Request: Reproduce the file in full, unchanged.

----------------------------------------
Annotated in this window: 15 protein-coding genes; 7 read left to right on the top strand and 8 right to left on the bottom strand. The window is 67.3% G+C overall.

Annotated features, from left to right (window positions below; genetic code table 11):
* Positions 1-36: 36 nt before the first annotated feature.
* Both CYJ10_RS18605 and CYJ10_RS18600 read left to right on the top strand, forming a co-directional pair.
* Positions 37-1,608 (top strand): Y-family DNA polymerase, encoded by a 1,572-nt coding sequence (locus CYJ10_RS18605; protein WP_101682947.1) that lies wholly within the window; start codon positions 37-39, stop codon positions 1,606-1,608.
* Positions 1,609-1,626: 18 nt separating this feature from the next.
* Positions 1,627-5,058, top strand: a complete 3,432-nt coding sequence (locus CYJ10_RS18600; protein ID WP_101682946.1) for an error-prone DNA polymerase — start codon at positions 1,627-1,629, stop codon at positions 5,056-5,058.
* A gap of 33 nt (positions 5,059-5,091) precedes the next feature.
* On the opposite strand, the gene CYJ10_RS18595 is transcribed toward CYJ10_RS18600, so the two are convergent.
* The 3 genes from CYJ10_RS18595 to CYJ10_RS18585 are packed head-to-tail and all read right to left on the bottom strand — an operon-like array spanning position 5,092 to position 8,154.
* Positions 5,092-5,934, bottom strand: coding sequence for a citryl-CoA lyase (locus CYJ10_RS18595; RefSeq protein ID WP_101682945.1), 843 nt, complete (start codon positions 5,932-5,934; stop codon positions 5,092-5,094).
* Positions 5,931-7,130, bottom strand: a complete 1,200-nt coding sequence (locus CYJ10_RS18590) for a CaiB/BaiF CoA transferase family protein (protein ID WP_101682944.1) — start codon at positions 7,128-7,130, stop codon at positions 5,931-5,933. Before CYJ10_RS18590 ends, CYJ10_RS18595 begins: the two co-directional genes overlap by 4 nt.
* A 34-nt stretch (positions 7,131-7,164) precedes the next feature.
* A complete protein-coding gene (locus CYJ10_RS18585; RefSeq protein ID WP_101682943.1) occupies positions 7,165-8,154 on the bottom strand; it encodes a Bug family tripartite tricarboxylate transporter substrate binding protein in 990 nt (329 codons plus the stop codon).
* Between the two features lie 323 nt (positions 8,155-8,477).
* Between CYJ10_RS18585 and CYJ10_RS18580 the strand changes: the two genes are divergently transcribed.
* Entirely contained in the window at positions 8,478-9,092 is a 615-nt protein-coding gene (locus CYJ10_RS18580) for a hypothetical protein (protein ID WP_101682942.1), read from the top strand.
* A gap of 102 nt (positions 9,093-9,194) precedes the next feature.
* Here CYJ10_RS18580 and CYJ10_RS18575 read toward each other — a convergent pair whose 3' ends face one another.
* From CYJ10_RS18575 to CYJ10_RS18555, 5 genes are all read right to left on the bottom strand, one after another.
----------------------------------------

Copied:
Annotated in this window: 15 protein-coding genes; 7 read left to right on the top strand and 8 right to left on the bottom strand. The window is 67.3% G+C overall.

Annotated features, from left to right (window positions below; genetic code table 11):
* Positions 1-36: 36 nt before the first annotated feature.
* Both CYJ10_RS18605 and CYJ10_RS18600 read left to right on the top strand, forming a co-directional pair.
* Positions 37-1,608 (top strand): Y-family DNA polymerase, encoded by a 1,572-nt coding sequence (locus CYJ10_RS18605; protein WP_101682947.1) that lies wholly within the window; start codon positions 37-39, stop codon positions 1,606-1,608.
* Positions 1,609-1,626: 18 nt separating this feature from the next.
* Positions 1,627-5,058, top strand: a complete 3,432-nt coding sequence (locus CYJ10_RS18600; protein ID WP_101682946.1) for an error-prone DNA polymerase — start codon at positions 1,627-1,629, stop codon at positions 5,056-5,058.
* A gap of 33 nt (positions 5,059-5,091) precedes the next feature.
* On the opposite strand, the gene CYJ10_RS18595 is transcribed toward CYJ10_RS18600, so the two are convergent.
* The 3 genes from CYJ10_RS18595 to CYJ10_RS18585 are packed head-to-tail and all read right to left on the bottom strand — an operon-like array spanning position 5,092 to position 8,154.
* Positions 5,092-5,934, bottom strand: coding sequence for a citryl-CoA lyase (locus CYJ10_RS18595; RefSeq protein ID WP_101682945.1), 843 nt, complete (start codon positions 5,932-5,934; stop codon positions 5,092-5,094).
* Positions 5,931-7,130, bottom strand: a complete 1,200-nt coding sequence (locus CYJ10_RS18590) for a CaiB/BaiF CoA transferase family protein (protein ID WP_101682944.1) — start codon at positions 7,128-7,130, stop codon at positions 5,931-5,933. Before CYJ10_RS18590 ends, CYJ10_RS18595 begins: the two co-directional genes overlap by 4 nt.
* A 34-nt stretch (positions 7,131-7,164) precedes the next feature.
* A complete protein-coding gene (locus CYJ10_RS18585; RefSeq protein ID WP_101682943.1) occupies positions 7,165-8,154 on the bottom strand; it encodes a Bug family tripartite tricarboxylate transporter substrate binding protein in 990 nt (329 codons plus the stop codon).
* Between the two features lie 323 nt (positions 8,155-8,477).
* Between CYJ10_RS18585 and CYJ10_RS18580 the strand changes: the two genes are divergently transcribed.
* Entirely contained in the window at positions 8,478-9,092 is a 615-nt protein-coding gene (locus CYJ10_RS18580) for a hypothetical protein (protein ID WP_101682942.1), read from the top strand.
* A gap of 102 nt (positions 9,093-9,194) precedes the next feature.
* Here CYJ10_RS18580 and CYJ10_RS18575 read toward each other — a convergent pair whose 3' ends face one another.
* From CYJ10_RS18575 to CYJ10_RS18555, 5 genes are all read right to left on the bottom strand, one after another.